External security is one issue, but CIOs might think twice about the old "disgruntled employee" scenario if the operating system itself can be tampered with, recompiled or otherwise butchered. However, Cisco's Solvik says that's a misunderstanding of the whole issue of internal security. According to him, security is better handled by policies and procedures than by hoping to make hackerproof code. "There are going to be ample opportunities [for insiders to wreak havoc] if you don't have the proper process to implement changes. You manage that through appropriate supervision and processes and being able to respond quickly in the event something happens," he says. In that respect, open source software provides no more significant risk than commercial software or home-grown applications. "It's maybe 5 per cent different but not significantly different," Solvik says.

So the word is that in terms of reliability and security, freeware is at least as viable as the shrink-wrapped stuff. Life with freeware differs most significantly from commercial software, users say, in the area of service and support.

Database vendor Sybase Inc. uses Sendmail to pass messages from its internal Lotus Notes e-mail system to the Internet. Sendmail is very efficient, according to Jim Lin, postmaster for Sybase in Emeryville, Calif., but "our VP has stated we don't want to use unsupported software." The company has been using Sendmail for a long time, but as Sybase has grown, its receptiveness to freeware has decreased. William Peterson, a research manager at Framingham, Mass.-based market researcher International Data Corp. (a CIO Communications Inc. sister company), calls this "the throttle factor." That is, if something breaks, CIOs want someone they can call to fix it - or to strangle if whatever's wrong can't be fixed in an acceptable time frame.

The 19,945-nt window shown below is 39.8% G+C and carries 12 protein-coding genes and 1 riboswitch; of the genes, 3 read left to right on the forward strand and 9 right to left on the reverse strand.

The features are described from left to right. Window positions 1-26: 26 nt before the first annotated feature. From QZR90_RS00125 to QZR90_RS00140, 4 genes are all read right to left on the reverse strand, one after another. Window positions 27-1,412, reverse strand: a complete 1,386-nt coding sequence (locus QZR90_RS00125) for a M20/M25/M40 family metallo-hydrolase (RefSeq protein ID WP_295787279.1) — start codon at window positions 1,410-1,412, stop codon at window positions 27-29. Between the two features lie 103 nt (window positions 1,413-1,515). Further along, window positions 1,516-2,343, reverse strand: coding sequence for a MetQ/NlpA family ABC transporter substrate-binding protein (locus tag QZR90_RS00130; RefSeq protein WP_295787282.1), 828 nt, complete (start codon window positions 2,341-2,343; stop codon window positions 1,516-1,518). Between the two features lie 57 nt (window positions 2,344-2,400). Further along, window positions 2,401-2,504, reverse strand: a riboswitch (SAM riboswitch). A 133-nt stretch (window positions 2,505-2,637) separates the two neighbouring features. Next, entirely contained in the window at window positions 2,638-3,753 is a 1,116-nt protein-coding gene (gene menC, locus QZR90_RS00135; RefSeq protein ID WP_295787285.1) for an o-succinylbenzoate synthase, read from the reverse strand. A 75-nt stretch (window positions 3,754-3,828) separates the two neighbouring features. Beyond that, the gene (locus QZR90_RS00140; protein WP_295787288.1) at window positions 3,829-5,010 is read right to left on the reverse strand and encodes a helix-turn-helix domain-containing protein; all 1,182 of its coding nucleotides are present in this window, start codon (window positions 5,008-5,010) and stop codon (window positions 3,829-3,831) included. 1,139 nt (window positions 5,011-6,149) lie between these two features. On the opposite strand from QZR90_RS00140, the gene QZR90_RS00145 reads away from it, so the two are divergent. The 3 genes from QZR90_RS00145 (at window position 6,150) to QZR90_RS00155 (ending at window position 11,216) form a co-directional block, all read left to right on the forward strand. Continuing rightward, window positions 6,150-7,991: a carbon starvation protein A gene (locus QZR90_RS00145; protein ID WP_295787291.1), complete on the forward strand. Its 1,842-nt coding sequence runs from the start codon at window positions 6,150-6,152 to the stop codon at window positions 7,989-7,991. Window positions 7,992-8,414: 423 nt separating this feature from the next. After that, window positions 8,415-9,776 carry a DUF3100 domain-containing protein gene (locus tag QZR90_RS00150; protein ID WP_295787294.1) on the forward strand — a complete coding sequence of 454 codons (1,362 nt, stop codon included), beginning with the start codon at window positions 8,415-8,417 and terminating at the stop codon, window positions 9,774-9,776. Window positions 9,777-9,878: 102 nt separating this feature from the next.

This is where vendors such as Red Hat Software Inc., Caldera Systems Inc. and SuSE Inc. come in.These and other companies offer their own versions of Linux with the option of service and support packages customarily associated with commercial software. As corporate demand for Linux grows, these small companies are hastily ramping up their technical resources. "We recognise as a company that we have to develop a whole set of skills to enable the corporate world to rely on Linux," says Bob Young, chairman and CEO of Red Hat in Research Triangle Park, N.C. Red Hat recently increased its facility space by 500 per cent in order to expand its 24/7 enterprise support department. Red Hat and companies like it depend on third-party contractors to provide onsite service if necessary. Support options range from $US 1,000 per server per year up to $US 60,000 per year for enterprise support packages. "The corporate attitude is that they don't want to track newsgroups [to solve technical problems]; the bulk of the industry simply wants to buy solutions, and so we're scaling up," Young says. Caldera and SuSE are other Linux vendors with similar support initiatives.